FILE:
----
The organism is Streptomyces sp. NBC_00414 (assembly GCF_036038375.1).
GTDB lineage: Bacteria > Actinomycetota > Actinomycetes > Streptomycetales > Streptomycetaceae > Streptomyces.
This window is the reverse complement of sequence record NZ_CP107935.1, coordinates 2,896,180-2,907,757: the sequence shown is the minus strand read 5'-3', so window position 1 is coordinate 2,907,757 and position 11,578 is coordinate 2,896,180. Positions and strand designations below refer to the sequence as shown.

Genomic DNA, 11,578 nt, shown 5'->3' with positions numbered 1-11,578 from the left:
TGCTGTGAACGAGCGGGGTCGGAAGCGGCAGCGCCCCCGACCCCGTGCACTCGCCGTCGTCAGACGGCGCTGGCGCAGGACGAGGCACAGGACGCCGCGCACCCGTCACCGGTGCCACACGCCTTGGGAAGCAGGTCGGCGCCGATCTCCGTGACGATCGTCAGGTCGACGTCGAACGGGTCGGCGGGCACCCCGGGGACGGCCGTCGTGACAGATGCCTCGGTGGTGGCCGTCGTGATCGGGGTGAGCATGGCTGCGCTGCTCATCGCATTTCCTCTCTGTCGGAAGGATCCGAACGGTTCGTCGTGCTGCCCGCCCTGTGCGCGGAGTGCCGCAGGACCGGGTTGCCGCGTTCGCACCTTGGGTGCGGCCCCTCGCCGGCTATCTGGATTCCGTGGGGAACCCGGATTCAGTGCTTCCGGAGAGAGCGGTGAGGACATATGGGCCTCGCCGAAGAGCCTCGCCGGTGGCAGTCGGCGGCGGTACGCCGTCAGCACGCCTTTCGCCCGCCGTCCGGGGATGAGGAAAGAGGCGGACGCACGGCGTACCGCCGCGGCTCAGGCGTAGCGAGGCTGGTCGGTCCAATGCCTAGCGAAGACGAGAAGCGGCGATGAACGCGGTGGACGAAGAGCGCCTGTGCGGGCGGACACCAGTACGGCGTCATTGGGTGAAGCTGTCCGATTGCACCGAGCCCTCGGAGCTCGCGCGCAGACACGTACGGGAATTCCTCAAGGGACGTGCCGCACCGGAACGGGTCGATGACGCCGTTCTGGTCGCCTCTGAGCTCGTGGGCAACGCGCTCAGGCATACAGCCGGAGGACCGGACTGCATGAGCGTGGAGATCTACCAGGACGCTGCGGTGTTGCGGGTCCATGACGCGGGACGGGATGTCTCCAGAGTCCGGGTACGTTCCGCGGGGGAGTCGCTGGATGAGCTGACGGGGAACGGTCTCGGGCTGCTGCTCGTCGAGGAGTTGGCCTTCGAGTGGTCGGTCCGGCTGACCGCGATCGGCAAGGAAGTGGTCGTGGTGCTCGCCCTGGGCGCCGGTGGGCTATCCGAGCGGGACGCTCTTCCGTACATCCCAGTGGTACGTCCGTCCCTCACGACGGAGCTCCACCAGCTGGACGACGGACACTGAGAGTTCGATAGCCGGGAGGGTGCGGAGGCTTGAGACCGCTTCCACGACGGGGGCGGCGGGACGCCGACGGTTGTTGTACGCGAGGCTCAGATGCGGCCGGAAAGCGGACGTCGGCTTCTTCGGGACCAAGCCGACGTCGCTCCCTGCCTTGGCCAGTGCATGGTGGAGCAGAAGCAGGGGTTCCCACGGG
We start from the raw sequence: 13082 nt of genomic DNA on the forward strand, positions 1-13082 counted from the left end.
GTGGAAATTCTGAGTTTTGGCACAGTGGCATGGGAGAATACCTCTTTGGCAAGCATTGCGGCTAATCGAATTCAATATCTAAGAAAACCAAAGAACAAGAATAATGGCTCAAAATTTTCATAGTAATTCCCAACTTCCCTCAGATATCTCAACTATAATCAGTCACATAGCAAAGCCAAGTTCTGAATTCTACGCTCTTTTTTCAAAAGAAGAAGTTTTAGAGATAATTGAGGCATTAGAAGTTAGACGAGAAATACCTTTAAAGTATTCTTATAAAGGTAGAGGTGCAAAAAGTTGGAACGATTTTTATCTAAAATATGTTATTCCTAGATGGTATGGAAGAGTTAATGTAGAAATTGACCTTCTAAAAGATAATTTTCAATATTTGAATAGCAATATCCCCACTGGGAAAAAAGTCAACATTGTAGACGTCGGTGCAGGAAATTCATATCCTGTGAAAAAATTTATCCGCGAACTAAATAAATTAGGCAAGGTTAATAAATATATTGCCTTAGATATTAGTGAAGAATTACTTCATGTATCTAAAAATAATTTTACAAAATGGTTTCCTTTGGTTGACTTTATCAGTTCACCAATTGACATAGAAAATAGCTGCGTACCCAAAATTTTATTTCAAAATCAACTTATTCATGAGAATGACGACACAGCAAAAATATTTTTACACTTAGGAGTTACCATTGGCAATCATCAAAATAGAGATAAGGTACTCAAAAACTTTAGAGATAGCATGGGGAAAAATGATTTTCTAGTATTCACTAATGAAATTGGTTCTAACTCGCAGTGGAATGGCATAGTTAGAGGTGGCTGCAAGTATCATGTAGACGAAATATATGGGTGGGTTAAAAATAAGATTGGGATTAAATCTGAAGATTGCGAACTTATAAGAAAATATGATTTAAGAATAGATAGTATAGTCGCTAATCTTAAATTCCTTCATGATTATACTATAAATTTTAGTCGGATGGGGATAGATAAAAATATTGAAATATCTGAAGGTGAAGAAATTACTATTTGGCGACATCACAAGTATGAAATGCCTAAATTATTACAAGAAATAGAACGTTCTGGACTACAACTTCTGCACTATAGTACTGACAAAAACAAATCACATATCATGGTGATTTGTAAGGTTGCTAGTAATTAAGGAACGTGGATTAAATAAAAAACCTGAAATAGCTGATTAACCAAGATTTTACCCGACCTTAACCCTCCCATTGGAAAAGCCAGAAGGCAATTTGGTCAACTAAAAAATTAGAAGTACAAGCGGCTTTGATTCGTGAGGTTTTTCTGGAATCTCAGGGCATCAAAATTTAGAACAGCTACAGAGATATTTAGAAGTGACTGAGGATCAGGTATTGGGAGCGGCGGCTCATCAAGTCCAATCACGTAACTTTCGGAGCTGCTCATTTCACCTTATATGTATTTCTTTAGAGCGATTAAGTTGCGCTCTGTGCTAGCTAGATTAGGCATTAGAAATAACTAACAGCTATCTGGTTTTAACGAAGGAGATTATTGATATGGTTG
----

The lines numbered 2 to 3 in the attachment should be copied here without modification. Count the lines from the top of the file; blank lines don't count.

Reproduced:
GTDB lineage: Bacteria > Actinomycetota > Actinomycetes > Streptomycetales > Streptomycetaceae > Streptomyces.
This window is the reverse complement of sequence record NZ_CP107935.1, coordinates 2,896,180-2,907,757: the sequence shown is the minus strand read 5'-3', so window position 1 is coordinate 2,907,757 and position 11,578 is coordinate 2,896,180. Positions and strand designations below refer to the sequence as shown.